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http://gmauthority.com/blog/2018/10/chevrolet-volt-outdoes-epa-estimated-fuel-economy-figures-video/amp/

The slogan “your mileage may vary,” rings most true when it comes to plug-in hybrids and electric cars. Many conditions factor into how the cars perform on the fuel economy side of things, and it’s no different for the 2018 Chevrolet Volt.

YouTube channel “Fuel Economy” tested a 2018 Chevrolet Volt to see if its EPA-estimated ratings of 53 miles electric and 42 MPG were on par for the compact plug-in hybrid. In the right conditions, the Volt surpassed them with ease.

The tester began the week of fuel economy tests with a full charge and full tank of gasoline. The estimated EV range sat at 56 miles and gasoline range sat at 312 miles. No re-charging or re-fueling was done during the week-long test, and the results showed the Volt went 62 miles on a single charge and 196 miles when operating the gasoline engine in hybrid mode. Total, the car went 259 miles without refueling or re-charging.

Our host said re-charging the battery would cost around $1.40 CAD, or just over $1 USD, and filling the tank after burning through half of its fuel cost him $19.50 CAD. At $2.50 per gallon on average in the U.S., topping off the Volt would cost about $10. The cost savings are on full display here.

And this was without charging the Volt after running it to a depleted battery. Obviously, most owners plug their Volts in every day to have a full charge at all times. From personal experience, I haven’t used a drop of gasoline since July for a lengthy trip to the lake. That is, until the Volt kicks on the gasoline engine for mandatory “engine maintenance” to burn fuel after going unused for so long.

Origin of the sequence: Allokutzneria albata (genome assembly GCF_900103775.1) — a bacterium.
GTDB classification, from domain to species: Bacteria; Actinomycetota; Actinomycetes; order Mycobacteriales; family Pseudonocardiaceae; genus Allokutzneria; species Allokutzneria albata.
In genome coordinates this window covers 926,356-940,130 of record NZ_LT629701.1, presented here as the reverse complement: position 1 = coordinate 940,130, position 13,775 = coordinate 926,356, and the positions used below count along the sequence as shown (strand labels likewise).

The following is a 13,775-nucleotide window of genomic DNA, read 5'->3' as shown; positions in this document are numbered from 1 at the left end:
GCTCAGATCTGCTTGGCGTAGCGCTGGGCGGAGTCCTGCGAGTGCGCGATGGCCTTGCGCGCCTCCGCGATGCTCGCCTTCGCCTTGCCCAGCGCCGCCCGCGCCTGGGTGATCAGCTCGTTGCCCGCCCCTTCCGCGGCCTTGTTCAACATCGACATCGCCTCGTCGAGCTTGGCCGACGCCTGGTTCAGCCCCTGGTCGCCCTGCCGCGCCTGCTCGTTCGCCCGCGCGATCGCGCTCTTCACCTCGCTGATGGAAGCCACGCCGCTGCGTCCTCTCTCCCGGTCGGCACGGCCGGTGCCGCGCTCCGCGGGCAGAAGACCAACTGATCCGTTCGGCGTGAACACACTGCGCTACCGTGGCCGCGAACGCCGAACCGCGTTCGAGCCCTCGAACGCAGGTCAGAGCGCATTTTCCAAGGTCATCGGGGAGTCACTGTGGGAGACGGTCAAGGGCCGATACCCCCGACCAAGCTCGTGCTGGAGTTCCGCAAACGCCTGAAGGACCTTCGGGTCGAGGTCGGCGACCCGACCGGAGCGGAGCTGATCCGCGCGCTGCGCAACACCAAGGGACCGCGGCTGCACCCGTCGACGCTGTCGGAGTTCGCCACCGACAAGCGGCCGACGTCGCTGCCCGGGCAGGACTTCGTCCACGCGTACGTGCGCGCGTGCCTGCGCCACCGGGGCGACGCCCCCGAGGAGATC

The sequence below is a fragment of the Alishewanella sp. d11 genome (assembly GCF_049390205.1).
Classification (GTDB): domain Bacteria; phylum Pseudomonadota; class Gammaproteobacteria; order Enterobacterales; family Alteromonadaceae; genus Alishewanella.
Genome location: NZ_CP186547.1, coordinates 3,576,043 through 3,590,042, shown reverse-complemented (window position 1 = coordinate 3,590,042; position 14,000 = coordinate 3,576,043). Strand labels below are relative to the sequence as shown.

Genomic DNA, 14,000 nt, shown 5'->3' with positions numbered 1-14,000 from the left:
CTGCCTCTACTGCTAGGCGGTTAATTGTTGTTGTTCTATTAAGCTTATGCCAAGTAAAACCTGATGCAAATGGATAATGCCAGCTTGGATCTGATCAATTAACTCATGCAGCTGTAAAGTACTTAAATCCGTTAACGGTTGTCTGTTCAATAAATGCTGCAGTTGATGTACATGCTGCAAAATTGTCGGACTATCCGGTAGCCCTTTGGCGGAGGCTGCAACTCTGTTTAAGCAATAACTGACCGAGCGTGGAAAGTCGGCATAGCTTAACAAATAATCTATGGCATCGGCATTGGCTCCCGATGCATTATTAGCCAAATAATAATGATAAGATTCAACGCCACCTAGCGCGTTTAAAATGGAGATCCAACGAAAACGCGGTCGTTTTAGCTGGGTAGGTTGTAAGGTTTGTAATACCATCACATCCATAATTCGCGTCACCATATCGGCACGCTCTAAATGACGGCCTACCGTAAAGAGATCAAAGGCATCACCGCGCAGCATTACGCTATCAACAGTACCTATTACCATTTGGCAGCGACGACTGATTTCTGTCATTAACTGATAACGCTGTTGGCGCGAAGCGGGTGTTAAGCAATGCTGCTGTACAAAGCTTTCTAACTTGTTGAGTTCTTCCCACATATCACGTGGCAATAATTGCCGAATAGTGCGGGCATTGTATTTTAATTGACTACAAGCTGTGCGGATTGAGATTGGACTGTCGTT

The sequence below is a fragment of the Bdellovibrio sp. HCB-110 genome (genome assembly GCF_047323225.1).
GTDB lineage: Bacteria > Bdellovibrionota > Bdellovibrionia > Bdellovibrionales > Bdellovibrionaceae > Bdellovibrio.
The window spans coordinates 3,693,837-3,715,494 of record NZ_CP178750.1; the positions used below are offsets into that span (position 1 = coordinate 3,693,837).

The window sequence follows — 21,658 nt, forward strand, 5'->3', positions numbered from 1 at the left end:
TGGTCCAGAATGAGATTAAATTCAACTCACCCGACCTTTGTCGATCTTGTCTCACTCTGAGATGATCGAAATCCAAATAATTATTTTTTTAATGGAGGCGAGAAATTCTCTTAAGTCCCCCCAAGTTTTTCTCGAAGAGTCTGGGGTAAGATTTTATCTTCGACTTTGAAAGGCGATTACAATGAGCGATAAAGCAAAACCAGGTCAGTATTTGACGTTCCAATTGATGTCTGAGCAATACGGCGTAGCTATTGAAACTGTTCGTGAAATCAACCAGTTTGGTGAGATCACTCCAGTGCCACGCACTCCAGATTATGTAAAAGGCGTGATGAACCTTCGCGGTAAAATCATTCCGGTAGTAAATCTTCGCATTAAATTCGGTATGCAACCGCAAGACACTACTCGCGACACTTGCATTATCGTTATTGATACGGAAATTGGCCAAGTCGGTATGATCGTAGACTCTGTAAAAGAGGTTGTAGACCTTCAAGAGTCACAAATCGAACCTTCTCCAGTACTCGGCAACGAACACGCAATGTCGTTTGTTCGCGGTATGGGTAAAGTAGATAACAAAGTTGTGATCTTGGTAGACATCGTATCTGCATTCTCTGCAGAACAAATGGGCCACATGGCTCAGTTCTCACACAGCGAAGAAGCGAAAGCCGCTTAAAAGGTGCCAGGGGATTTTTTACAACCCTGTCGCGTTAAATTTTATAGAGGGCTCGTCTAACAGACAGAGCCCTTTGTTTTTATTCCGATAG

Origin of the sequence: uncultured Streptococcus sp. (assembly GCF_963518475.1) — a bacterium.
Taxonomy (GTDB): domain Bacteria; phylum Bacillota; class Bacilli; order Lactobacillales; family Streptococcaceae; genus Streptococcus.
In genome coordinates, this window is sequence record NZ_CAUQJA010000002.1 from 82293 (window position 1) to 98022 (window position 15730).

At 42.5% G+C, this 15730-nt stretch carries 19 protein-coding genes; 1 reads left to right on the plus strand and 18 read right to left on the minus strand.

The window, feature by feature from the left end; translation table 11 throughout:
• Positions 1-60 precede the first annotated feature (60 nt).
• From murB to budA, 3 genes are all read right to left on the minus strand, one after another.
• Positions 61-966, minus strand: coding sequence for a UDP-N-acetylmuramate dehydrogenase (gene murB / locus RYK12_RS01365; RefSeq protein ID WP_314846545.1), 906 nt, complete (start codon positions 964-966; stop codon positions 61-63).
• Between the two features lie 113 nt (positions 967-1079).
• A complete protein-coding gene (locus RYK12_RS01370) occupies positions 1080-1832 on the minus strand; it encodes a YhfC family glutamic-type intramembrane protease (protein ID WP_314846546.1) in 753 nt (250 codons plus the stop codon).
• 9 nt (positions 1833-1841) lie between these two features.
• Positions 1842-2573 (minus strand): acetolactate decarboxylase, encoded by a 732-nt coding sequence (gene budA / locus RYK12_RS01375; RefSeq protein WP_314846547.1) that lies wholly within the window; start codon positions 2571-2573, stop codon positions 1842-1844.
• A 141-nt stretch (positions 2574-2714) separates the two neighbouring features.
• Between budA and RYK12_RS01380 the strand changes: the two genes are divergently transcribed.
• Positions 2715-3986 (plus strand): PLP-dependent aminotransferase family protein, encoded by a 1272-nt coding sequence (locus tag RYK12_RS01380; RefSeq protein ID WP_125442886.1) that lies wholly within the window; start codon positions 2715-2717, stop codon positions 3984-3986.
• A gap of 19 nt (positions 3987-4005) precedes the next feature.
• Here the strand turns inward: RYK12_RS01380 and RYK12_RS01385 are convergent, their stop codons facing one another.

The Volt’s electric range truly is a “guess-o-meter” most days. Many factors go into extending the range or depleting it quicker. Colder temperatures, driving downhill more often and running the air conditioning or heat will all play havoc with the estimated range. Again, from personal experience, I’ve seen my estimated range climb as high as 72 miles in the dead of summer, and as low as 25 miles in below-freezing temperatures.
 

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Chevrolet tends to under rate their vehicles, so I'm not surpised the Volt is more efficient than the EPA estimates in many situations.
 

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The youtube-fuel-economy-channel reviewer drove 316km (196.3 miles) on ICE using 15.3L (4.04 gallons) or 48.6 miles/gallon. The reviewer's Volt mpg rating seems realistic for average driving speeds of 60miles/hour in mild weather. The Volt's ICE mpg has a pretty steep sensitivity to velocity and would drop to 39mpg at 75mph interstate speeds.

Once thing I've started to appreciate is the engineering marvel of the gen2 drive train. The gen2 excels at maximizing efficiency in city driving. Both the gasoline engine and the battery do their best in city driving. Since the batteries 50-60 mile range covers of all of my local driving, most of my gasoline is burned at interstate speeds.

Thursday, I was doing a mixture of Highway and City driving using the internal combustion engine. It was fun to watch the energy flow animation screen showing the power flowing directly to the wheels at highway speeds; occasionally overflowing into the battery when you go downhill or decelerate. At lower speeds, the excess engine power is always flowing into the battery unless our're accelerating in which case the battery and the engine are driving the wheels. Every time you brake, the regen flows into the battery too. Once the batteries builds up, the gasoline engine cuts off and for awhile the battery drives the wheels all by itself just like in EV mode ... really cool stuff. The technology inside this car is amazing in EV mode, but its actually coolest in hybrid mode.
 
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